Wind Industry Gets a One-Year Lifeline

Modern Energy Roundup - January 2, 2013

Written by Brian Hicks
Posted January 2, 2013

Today in Modern Energy News. . .

New York Governor Andrew Cuomo recently issued an Executive Order that directs state agencies to increase the energy efficiency of state buildings by 20 percent. The goal must be met by 2020.

The Governor also launched a new program that will use state building energy data to prioritize projects that can deliver the greatest energy savings per dollar. Those buildings that are the largest and most inefficient will be among the first to undergo energy efficiency upgrades, such as new lighting fixtures and controls, HVAC systems, electric motors and automated energy management systems.

Despite cuts to solar subsidies in Germany, German developers added a record number of solar panels in the first 11 months of last year.

Installations resulting in more than 7,200 megawatts more than doubled that which was initially targeted by the government. This is a 62 percent gain over the previous year's numbers. For the full year of 2012, installations are expected to top 8,000 megawatts.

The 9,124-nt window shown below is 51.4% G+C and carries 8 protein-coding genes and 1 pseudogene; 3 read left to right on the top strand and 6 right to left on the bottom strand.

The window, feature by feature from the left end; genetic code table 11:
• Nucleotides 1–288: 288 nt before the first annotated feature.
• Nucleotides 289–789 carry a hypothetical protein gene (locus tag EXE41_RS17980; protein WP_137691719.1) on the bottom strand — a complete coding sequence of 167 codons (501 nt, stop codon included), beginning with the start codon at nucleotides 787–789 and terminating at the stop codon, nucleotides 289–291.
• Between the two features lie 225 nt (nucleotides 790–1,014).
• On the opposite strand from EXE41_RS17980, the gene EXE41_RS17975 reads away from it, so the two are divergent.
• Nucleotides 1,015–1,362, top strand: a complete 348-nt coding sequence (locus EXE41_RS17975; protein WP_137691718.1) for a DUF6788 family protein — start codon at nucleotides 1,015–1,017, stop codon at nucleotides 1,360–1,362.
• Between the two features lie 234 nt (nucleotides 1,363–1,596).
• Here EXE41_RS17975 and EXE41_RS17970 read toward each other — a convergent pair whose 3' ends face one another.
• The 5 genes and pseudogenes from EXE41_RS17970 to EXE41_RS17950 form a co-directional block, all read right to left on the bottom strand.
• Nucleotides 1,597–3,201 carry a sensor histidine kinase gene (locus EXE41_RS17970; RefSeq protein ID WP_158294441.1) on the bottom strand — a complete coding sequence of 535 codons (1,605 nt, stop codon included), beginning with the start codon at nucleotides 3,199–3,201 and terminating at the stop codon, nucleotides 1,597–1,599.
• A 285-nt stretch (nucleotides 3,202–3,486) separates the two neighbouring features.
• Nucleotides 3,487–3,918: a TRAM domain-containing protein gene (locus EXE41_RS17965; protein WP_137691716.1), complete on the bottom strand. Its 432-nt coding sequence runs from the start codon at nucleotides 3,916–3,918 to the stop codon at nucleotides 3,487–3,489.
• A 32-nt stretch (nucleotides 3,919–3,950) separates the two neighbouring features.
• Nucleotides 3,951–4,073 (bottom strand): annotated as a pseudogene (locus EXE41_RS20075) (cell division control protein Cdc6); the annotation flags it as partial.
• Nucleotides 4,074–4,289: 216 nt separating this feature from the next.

It looks like the wind power tax credits survived the fiscal cliff deal. But I wouldn't get too excited. The credit was extended only for an additional year. Which, as we see time and time again does not allow for any real, long-term commitment by developers or manufacturers.

Of course, I still don't believe subsides are the best way to transition our energy economy, anyway. The truth is, decades worth of subsidies in the energy markets has never allowed for a real free market to flourish. It's why prohibitively expensive nuclear power still exists in its current form and it's why you don't pay $8.00 for a gallon of 87 octane. If you did, we wouldn't need any form of tax credit to help sell electric cars. But that's another diatribe, for another day.

In the meantime, I am happy to know that the extension of the tax credit could end up saving as many as 37,000 jobs. I just hope they're keeping their resumes fresh for next year.